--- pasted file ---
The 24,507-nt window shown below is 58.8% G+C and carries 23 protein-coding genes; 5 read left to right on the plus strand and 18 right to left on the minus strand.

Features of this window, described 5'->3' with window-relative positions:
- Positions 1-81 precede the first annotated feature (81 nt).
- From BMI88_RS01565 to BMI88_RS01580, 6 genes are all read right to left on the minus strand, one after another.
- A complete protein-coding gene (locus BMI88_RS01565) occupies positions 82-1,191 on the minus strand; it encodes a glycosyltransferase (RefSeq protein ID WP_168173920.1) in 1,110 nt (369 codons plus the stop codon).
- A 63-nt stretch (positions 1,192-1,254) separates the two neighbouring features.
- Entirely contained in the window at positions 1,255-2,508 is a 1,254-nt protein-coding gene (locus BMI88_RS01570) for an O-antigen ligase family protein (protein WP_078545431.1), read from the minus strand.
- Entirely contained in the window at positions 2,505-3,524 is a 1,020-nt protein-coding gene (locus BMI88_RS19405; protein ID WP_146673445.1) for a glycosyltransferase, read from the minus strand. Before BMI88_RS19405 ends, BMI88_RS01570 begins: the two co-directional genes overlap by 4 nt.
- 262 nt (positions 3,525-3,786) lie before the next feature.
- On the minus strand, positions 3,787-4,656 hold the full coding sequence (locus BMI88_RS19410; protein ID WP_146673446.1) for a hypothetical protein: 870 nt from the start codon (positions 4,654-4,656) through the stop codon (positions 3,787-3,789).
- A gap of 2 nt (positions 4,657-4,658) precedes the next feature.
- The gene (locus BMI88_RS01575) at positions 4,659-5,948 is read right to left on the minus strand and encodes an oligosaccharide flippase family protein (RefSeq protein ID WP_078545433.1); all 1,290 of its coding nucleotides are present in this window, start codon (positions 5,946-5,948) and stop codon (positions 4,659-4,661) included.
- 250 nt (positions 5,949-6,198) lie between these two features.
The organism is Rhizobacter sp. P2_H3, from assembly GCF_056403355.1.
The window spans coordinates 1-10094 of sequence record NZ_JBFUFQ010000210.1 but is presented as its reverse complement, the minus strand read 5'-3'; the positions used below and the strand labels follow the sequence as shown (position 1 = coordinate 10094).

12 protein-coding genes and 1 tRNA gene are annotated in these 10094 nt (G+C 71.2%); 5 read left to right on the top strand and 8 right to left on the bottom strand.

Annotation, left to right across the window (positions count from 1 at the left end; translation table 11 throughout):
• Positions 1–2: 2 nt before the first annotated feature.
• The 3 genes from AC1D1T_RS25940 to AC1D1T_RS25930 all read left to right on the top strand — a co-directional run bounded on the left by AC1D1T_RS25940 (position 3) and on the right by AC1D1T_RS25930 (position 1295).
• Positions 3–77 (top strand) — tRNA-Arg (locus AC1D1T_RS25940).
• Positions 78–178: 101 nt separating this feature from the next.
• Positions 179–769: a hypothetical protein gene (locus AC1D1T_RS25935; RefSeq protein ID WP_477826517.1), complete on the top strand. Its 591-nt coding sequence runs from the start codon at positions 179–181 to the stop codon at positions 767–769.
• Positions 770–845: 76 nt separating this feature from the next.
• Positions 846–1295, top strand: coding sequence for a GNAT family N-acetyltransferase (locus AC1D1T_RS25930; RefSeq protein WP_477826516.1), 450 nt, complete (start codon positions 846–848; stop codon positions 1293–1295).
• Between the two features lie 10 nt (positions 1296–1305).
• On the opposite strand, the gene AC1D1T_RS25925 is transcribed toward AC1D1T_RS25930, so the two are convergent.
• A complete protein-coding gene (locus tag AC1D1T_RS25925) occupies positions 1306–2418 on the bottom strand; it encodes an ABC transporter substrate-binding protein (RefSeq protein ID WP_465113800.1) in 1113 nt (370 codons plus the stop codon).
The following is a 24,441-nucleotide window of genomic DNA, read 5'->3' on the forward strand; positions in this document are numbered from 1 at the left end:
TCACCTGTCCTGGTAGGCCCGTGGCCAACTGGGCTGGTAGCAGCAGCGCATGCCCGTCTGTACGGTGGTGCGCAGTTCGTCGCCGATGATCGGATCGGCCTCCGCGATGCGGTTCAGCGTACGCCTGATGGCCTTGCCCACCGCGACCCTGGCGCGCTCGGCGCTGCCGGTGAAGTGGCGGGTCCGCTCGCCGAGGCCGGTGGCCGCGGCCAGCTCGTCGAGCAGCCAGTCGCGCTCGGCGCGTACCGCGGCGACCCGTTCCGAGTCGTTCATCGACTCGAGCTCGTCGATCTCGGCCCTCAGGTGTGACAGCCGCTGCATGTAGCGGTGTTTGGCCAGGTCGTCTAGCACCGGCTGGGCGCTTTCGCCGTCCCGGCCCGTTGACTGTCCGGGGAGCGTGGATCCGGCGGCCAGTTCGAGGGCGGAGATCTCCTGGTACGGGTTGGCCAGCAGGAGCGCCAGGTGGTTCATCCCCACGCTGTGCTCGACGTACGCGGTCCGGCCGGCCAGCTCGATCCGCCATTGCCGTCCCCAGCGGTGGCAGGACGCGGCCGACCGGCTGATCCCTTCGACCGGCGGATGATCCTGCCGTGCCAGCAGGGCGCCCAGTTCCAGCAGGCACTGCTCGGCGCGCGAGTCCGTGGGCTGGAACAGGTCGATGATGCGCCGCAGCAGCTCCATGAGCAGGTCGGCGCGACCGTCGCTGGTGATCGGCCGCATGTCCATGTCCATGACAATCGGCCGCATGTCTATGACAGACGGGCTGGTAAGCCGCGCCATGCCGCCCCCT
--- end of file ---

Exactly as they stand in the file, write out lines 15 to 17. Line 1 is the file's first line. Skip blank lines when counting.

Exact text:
The window spans coordinates 1-10094 of sequence record NZ_JBFUFQ010000210.1 but is presented as its reverse complement, the minus strand read 5'-3'; the positions used below and the strand labels follow the sequence as shown (position 1 = coordinate 10094).

12 protein-coding genes and 1 tRNA gene are annotated in these 10094 nt (G+C 71.2%); 5 read left to right on the top strand and 8 right to left on the bottom strand.

Annotation, left to right across the window (positions count from 1 at the left end; translation table 11 throughout):